Anyone that knows the people involved will be able to draw some lines directly from a character to a real person. There are some cases where real people are definitely analogs for the characters. Even with them, though, I've changed things up. What I have tried to do is take character traits from people and use them as a framework, and in several cases I've combined several people into one.

So, I had this story swimming in my head and wrote down an outline for how I thought it would work. I was being a little wishy-washy about the whole thing and then I decided that I'd check in with my old friend T.M. Murphy, who wrote the amazing “The Running Waves” with his brother Seton. They're about to turn that into a movie, and you should definitely read it. It's great, and it deals with a similar themes and scenarios and also was inspired by real life.

I'll never forget the conversation I had with Ted that day at Starbucks. First, he listened to me and I showed him my outline and what I thought the story was and could be. I asked him if he thought I was on to something, and if it was worth diving into. Was I biting off more than I could chew, I wondered. Would anyone care?

Ted said something I'll never forget and was what got me to finally stop considering taking on this project and actually begin it.

“Rich, you've got to tell this story. This is a good story, it's something people will want to read,” he said with that Irish enthusiasm that he inspires people around him to run through walls. He really should have been a coach. “And, you're the only person that can write it. You have to do this.”

I know that I've said “thanks” to him before, but I'm not sure if Ted knows how important that was. I needed that. At that point in my life, with so much anxiety and fear with my day to day stuff, getting that nudge came at the perfect time.

I had already sketched out basically what I thought would be the first seven chapters. That outline became more like 20 chapters. My original idea was to call the book “Three Seasons” and include the baseball season. After writing for a while I realized that if I did that the book was going to be way too long.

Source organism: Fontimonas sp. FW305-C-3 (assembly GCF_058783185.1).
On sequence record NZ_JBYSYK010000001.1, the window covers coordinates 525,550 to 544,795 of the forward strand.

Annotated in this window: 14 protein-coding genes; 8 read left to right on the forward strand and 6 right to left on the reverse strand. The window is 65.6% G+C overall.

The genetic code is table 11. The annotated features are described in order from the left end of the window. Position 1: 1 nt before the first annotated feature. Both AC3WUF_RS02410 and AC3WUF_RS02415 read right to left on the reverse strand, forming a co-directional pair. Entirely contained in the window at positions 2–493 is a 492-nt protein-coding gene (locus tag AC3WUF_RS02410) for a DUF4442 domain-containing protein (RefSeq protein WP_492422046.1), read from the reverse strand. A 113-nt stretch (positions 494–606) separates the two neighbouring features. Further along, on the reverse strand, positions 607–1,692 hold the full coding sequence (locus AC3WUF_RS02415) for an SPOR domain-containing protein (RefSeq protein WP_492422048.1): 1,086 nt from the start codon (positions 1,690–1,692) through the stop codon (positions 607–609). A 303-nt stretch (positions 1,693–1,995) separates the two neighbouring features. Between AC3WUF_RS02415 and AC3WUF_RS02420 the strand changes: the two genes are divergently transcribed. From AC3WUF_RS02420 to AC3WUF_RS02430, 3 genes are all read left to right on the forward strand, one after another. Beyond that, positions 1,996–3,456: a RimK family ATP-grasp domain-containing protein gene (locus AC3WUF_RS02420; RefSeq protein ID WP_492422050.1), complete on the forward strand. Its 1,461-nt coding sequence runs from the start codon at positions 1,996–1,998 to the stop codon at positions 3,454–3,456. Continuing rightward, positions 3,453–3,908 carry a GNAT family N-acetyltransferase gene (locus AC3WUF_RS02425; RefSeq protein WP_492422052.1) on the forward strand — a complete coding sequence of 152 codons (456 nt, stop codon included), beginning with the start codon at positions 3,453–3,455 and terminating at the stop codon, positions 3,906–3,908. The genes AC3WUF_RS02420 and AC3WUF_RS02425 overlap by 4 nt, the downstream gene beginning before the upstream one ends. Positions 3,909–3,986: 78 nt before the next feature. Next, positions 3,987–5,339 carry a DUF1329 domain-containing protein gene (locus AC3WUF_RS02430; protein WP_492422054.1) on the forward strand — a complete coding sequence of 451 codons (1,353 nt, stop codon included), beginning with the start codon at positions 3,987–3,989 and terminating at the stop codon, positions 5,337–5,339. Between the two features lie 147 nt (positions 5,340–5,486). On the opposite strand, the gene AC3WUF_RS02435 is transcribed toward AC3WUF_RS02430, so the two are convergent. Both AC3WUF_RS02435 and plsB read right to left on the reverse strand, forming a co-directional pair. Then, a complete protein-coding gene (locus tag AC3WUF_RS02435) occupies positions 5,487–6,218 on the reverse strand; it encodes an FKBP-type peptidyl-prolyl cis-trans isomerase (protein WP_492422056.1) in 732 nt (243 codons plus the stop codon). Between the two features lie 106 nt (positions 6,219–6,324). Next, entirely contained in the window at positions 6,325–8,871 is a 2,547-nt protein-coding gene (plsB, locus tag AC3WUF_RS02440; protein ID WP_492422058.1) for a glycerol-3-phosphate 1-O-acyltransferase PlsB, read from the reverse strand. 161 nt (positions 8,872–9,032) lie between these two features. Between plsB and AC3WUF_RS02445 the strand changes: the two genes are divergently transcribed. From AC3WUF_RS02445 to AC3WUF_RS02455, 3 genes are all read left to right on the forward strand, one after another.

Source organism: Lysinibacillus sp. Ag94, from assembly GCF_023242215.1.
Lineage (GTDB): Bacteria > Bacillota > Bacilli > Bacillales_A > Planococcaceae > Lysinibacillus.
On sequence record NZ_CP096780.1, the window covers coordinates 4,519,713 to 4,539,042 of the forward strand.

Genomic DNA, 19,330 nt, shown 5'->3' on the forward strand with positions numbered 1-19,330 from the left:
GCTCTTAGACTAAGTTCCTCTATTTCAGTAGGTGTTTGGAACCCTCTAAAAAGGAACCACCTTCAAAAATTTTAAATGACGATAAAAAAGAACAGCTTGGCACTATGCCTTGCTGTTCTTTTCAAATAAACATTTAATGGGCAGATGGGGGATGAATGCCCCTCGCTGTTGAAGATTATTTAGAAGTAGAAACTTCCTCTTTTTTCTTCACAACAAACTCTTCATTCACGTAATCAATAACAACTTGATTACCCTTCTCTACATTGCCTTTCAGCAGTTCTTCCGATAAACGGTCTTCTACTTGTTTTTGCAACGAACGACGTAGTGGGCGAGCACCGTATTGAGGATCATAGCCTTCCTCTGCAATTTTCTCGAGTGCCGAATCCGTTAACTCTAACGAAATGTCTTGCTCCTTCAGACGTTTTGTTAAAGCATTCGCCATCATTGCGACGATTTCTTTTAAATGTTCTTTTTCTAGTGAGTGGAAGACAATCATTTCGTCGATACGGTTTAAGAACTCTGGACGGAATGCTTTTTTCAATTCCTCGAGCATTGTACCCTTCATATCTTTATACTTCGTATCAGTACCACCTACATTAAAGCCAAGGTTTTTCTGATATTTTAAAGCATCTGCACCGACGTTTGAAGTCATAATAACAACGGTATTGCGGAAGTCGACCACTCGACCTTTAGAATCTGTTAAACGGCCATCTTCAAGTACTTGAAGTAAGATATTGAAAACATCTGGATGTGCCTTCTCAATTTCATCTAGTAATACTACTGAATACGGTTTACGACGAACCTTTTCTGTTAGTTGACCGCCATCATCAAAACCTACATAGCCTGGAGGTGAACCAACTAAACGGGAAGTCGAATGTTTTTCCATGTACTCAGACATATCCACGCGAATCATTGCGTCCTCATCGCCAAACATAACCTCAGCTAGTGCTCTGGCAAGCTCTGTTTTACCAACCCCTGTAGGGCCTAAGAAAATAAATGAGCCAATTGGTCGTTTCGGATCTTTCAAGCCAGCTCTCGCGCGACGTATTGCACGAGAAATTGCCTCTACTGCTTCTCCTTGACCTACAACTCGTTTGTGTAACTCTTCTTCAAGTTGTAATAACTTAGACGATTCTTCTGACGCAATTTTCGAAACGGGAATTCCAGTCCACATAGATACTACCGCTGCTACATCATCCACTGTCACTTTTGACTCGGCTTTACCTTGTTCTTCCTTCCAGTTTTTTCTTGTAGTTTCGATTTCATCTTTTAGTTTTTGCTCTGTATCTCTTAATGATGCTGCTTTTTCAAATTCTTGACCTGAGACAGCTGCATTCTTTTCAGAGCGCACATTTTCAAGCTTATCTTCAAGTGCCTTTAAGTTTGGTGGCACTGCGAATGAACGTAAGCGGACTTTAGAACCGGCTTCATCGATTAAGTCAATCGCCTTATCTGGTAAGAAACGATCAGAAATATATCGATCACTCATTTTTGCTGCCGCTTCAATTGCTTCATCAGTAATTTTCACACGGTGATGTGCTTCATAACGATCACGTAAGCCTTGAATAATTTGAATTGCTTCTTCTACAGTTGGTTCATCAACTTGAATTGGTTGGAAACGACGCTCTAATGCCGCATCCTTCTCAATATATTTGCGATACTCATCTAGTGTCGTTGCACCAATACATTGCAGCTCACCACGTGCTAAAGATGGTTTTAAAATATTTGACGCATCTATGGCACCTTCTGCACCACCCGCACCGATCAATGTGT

On trips to doctor appointments I thought about the story. In waiting rooms I wrote a chapter here and there. When I was waiting for games to begin, I worked on the story. When I had a day off, I stole a few hours here and there to write. Before I knew it I had 20,000 words and the start of something.

It took way longer than I thought it would to finish the first draft, basically 15 months. There were times I'd go three weeks without touching the manuscript because of the stresses of daily life and having a full time job, and my own business. But, and this is probably what I'm most proud of, I never gave up on finishing it. I always came back to it because this was my story to tell and I had to tell it.

Next week I should finish the second draft. I've already got a cover. The blurb should be ready this week, too. We are getting closer and closer every day and I'm excited. I can't wait for this book to finally have its birthday. I can't wait for people read it. The best thing is knowing that it won't fail. I mean it might not sell as much as I hope. Who knows about that? But as long as I finish it, and release it, that's a victory.

One of the big themes in “Season On The Brink” is hope, and fighting through the hardest of times to get to the finish line. Wins and losses aren't as important as the season, and giving it everything you've got to finish. After this process I appreciate that more than ever.